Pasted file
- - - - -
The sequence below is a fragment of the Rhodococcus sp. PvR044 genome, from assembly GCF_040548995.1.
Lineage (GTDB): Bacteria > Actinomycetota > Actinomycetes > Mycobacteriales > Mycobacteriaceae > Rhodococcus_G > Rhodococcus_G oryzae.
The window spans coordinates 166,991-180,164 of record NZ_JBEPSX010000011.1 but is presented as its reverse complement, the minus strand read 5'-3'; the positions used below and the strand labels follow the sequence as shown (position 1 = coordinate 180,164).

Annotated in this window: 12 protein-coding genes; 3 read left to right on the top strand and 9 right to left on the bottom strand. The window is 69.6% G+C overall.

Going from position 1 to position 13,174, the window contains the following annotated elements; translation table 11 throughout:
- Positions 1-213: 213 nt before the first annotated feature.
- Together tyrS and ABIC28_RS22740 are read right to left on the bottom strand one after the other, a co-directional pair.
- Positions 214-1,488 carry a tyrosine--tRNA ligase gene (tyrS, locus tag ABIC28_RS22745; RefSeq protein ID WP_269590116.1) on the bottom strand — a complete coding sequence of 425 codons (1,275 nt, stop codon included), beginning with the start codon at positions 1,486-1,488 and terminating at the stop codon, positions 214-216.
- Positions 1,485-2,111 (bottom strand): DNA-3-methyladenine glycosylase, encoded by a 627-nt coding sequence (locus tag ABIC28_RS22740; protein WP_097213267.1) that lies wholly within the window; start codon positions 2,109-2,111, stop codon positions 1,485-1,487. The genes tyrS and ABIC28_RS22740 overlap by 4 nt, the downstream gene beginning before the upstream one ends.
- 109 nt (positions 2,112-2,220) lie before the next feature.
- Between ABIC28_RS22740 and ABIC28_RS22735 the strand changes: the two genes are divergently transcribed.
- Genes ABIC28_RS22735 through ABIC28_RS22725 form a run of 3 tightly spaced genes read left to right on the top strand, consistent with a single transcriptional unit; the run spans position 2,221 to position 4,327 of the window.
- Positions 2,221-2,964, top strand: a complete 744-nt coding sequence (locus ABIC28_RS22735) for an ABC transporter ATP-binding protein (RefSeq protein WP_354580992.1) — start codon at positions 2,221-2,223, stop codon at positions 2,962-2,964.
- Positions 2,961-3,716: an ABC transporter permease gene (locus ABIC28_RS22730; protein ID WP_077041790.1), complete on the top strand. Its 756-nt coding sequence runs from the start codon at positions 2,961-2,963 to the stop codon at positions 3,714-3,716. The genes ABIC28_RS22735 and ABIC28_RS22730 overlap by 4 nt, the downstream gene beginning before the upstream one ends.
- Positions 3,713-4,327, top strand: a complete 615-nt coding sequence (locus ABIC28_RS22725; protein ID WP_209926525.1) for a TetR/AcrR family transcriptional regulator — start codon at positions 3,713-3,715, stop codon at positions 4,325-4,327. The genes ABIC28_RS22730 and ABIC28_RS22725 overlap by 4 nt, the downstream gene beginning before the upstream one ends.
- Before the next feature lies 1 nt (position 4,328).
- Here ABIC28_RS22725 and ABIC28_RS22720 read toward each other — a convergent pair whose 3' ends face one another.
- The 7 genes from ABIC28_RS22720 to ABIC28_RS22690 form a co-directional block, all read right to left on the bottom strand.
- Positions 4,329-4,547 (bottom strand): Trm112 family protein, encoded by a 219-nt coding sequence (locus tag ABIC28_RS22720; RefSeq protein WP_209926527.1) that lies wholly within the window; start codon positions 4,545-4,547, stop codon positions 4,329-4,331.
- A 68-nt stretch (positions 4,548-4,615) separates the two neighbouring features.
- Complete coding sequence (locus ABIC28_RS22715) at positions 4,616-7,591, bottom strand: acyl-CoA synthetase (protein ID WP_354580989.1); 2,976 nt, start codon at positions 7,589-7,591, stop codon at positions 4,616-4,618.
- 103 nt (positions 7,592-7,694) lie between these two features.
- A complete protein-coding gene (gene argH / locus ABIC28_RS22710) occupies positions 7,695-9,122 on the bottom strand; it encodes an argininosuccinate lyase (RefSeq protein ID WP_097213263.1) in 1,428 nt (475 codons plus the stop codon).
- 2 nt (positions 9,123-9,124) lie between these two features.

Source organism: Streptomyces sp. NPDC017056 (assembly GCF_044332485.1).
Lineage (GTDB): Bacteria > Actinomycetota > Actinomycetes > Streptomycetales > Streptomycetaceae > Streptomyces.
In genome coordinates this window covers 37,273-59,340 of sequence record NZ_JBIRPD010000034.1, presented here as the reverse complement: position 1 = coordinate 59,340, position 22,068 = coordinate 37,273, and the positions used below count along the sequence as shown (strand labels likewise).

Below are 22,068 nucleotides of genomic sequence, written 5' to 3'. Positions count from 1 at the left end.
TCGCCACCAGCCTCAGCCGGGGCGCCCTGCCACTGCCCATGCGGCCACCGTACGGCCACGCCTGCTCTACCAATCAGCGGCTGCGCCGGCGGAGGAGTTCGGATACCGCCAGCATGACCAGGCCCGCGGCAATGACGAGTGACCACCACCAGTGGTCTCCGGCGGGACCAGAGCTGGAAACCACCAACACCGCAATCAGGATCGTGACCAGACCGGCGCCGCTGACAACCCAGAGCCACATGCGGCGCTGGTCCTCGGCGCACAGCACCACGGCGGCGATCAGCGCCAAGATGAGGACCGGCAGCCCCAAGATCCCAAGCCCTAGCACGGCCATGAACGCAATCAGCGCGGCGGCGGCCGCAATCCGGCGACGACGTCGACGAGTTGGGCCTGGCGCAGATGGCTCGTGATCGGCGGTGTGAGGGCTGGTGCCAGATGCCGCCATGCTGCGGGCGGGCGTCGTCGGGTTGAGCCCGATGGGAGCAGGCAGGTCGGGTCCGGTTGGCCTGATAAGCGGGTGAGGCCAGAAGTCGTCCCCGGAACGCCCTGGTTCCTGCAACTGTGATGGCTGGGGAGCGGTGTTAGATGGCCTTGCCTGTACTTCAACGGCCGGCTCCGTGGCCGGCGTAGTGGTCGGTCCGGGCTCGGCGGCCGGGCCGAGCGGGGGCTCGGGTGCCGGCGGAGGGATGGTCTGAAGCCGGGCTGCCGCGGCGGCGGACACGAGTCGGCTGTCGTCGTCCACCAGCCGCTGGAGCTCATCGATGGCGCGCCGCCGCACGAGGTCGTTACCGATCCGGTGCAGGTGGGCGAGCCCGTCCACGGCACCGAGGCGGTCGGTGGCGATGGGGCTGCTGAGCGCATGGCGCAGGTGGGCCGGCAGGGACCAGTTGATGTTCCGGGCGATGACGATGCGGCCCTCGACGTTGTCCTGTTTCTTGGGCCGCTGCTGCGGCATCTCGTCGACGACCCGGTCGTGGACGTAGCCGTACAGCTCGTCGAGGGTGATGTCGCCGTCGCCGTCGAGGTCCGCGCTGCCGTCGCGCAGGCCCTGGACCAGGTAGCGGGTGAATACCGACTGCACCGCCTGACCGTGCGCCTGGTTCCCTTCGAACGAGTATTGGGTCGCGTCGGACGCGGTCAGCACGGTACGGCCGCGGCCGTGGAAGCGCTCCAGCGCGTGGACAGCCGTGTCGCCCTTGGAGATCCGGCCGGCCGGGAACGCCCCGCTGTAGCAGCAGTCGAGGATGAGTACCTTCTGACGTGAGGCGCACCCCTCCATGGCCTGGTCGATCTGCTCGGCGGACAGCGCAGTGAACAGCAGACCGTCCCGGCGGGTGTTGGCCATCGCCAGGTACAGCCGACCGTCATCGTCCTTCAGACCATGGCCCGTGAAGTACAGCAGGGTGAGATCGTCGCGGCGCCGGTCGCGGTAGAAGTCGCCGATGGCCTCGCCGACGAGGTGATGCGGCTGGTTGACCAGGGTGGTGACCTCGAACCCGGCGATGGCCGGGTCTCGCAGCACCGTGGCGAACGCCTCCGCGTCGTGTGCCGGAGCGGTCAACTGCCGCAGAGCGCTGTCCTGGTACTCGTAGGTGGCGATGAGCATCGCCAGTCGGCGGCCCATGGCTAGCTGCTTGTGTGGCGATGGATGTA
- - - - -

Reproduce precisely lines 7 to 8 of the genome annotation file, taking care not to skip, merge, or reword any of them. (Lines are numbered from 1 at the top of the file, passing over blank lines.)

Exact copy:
- Together tyrS and ABIC28_RS22740 are read right to left on the bottom strand one after the other, a co-directional pair.
- Positions 214-1,488 carry a tyrosine--tRNA ligase gene (tyrS, locus tag ABIC28_RS22745; RefSeq protein ID WP_269590116.1) on the bottom strand — a complete coding sequence of 425 codons (1,275 nt, stop codon included), beginning with the start codon at positions 1,486-1,488 and terminating at the stop codon, positions 214-216.